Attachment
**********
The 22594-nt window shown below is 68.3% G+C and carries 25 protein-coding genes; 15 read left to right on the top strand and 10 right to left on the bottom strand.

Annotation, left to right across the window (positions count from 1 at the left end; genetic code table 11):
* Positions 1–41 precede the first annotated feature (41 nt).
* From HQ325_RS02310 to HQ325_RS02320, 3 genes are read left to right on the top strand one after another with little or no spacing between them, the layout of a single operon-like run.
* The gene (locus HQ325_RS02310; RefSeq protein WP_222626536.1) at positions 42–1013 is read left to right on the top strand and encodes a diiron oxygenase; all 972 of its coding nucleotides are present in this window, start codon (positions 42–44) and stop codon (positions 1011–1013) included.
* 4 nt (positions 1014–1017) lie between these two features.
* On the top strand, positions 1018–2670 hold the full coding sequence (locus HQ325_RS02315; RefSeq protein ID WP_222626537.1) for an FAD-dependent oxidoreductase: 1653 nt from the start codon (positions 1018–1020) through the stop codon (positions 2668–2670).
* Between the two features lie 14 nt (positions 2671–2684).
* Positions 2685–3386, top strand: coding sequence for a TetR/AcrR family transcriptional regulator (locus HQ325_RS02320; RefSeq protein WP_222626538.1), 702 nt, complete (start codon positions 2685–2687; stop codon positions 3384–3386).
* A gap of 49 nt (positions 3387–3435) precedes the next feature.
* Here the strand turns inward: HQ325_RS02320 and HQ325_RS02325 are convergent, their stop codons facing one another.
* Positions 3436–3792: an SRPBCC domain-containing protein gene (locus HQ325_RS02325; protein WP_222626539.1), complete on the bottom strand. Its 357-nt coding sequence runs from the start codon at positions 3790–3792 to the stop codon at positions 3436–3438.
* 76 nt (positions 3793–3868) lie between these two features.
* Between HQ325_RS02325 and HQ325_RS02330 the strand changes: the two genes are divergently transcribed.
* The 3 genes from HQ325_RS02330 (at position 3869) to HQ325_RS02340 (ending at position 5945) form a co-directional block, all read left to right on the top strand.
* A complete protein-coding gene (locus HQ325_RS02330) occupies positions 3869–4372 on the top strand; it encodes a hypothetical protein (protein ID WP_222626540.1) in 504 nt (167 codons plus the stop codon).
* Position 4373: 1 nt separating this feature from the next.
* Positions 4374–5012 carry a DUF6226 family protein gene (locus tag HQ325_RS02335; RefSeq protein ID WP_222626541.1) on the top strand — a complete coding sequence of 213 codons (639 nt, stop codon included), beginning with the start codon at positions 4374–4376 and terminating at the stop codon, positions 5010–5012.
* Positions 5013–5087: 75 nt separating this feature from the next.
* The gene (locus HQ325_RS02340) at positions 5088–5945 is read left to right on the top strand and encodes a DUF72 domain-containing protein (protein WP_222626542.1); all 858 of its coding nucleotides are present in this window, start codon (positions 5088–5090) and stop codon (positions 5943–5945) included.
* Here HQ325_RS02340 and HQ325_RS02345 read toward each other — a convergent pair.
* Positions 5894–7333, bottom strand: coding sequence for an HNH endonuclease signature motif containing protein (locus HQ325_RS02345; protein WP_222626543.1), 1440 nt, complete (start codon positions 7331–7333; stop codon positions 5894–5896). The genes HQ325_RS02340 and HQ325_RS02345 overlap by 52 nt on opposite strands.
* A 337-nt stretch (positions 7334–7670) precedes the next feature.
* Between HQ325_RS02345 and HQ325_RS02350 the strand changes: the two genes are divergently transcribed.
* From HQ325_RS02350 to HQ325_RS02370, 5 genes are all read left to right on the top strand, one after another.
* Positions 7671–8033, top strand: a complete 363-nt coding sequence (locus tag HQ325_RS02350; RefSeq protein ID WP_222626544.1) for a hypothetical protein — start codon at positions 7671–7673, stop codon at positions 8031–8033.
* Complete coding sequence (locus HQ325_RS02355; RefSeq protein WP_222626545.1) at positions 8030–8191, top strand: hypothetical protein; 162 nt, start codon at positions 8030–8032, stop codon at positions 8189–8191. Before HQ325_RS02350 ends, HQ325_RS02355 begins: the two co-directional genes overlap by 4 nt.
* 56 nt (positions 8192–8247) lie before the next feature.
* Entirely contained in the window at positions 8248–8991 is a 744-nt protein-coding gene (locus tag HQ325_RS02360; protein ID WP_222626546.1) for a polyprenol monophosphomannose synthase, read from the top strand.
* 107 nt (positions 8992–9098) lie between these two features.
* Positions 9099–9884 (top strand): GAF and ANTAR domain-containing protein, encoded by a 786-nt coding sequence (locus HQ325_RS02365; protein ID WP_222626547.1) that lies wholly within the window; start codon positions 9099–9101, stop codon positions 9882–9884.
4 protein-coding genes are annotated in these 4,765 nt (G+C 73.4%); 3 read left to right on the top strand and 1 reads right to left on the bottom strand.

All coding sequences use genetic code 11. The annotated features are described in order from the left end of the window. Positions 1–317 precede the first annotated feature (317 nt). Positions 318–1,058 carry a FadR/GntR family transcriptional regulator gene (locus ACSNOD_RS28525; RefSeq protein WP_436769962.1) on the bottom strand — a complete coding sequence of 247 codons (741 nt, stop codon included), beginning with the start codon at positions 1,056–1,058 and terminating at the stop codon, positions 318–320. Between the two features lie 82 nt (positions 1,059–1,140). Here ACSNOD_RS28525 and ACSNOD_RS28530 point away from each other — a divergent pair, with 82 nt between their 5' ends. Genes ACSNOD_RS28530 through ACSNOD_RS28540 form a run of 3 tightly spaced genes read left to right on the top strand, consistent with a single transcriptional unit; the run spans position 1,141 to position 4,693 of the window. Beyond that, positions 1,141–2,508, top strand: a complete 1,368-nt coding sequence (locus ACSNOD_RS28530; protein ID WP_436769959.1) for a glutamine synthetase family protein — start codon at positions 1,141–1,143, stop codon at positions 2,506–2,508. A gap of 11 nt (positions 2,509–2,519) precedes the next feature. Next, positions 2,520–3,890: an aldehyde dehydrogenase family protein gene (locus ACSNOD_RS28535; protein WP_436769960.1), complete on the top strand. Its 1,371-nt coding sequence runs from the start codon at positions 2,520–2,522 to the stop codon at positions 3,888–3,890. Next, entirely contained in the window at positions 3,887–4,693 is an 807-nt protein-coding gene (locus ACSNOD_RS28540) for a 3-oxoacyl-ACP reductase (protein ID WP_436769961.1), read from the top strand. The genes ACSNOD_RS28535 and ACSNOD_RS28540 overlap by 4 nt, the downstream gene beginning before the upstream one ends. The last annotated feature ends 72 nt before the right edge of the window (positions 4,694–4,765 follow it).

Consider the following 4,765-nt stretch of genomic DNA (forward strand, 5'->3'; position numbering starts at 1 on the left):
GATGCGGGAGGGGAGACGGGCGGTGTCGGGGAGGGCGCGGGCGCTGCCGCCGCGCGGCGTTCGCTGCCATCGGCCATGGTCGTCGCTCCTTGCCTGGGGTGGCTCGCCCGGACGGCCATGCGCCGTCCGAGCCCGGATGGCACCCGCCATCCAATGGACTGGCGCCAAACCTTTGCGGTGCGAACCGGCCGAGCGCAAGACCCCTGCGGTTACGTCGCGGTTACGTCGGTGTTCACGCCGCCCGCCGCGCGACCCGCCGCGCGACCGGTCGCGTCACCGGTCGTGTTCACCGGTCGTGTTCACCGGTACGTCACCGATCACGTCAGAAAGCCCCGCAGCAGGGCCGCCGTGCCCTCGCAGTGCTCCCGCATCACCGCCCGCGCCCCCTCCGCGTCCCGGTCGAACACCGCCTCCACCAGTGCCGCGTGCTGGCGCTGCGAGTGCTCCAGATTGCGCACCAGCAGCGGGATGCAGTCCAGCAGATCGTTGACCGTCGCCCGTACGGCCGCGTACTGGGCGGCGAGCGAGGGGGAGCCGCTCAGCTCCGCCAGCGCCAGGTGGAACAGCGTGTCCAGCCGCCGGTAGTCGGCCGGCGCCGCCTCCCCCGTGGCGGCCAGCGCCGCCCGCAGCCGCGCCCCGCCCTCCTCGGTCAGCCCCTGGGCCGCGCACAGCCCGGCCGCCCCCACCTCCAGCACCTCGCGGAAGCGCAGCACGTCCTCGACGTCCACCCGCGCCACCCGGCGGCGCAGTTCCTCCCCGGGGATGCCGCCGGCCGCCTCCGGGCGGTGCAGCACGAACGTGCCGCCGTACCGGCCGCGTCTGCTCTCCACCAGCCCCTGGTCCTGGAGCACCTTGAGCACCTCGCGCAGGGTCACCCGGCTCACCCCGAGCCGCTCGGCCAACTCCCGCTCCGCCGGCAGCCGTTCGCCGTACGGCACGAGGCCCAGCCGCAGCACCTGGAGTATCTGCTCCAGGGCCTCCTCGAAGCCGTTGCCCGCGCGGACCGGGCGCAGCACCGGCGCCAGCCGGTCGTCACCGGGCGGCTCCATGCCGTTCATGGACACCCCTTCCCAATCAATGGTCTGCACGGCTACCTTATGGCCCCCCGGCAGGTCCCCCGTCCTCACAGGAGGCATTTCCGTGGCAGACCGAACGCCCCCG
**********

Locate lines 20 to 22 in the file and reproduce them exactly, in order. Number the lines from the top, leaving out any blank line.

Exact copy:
* The gene (locus HQ325_RS02340) at positions 5088–5945 is read left to right on the top strand and encodes a DUF72 domain-containing protein (protein WP_222626542.1); all 858 of its coding nucleotides are present in this window, start codon (positions 5088–5090) and stop codon (positions 5943–5945) included.
* Here HQ325_RS02340 and HQ325_RS02345 read toward each other — a convergent pair.
* Positions 5894–7333, bottom strand: coding sequence for an HNH endonuclease signature motif containing protein (locus HQ325_RS02345; protein WP_222626543.1), 1440 nt, complete (start codon positions 7331–7333; stop codon positions 5894–5896). The genes HQ325_RS02340 and HQ325_RS02345 overlap by 52 nt on opposite strands.